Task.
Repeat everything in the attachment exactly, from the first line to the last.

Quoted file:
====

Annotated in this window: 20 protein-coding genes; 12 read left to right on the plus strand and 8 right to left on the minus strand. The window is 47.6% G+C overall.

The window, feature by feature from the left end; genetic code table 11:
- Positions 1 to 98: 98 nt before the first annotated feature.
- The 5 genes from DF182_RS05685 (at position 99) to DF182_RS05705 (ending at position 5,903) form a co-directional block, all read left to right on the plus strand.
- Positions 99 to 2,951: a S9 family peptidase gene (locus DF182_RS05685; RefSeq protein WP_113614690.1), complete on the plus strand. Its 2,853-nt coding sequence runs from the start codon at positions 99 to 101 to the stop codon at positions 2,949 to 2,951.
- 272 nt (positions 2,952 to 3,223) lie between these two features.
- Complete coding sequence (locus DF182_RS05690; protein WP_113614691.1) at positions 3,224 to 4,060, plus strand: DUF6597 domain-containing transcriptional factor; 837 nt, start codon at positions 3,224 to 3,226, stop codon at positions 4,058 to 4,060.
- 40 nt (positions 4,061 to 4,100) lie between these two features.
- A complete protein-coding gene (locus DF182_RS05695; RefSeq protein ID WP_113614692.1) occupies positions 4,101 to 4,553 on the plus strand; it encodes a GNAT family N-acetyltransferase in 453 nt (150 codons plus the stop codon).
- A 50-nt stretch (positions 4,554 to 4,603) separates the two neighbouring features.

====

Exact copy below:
Annotated in this window: 20 protein-coding genes; 12 read left to right on the plus strand and 8 right to left on the minus strand. The window is 47.6% G+C overall.

The window, feature by feature from the left end; genetic code table 11:
- Positions 1 to 98: 98 nt before the first annotated feature.
- The 5 genes from DF182_RS05685 (at position 99) to DF182_RS05705 (ending at position 5,903) form a co-directional block, all read left to right on the plus strand.
- Positions 99 to 2,951: a S9 family peptidase gene (locus DF182_RS05685; RefSeq protein WP_113614690.1), complete on the plus strand. Its 2,853-nt coding sequence runs from the start codon at positions 99 to 101 to the stop codon at positions 2,949 to 2,951.
- 272 nt (positions 2,952 to 3,223) lie between these two features.
- Complete coding sequence (locus DF182_RS05690; protein WP_113614691.1) at positions 3,224 to 4,060, plus strand: DUF6597 domain-containing transcriptional factor; 837 nt, start codon at positions 3,224 to 3,226, stop codon at positions 4,058 to 4,060.
- 40 nt (positions 4,061 to 4,100) lie between these two features.
- A complete protein-coding gene (locus DF182_RS05695; RefSeq protein ID WP_113614692.1) occupies positions 4,101 to 4,553 on the plus strand; it encodes a GNAT family N-acetyltransferase in 453 nt (150 codons plus the stop codon).
- A 50-nt stretch (positions 4,554 to 4,603) separates the two neighbouring features.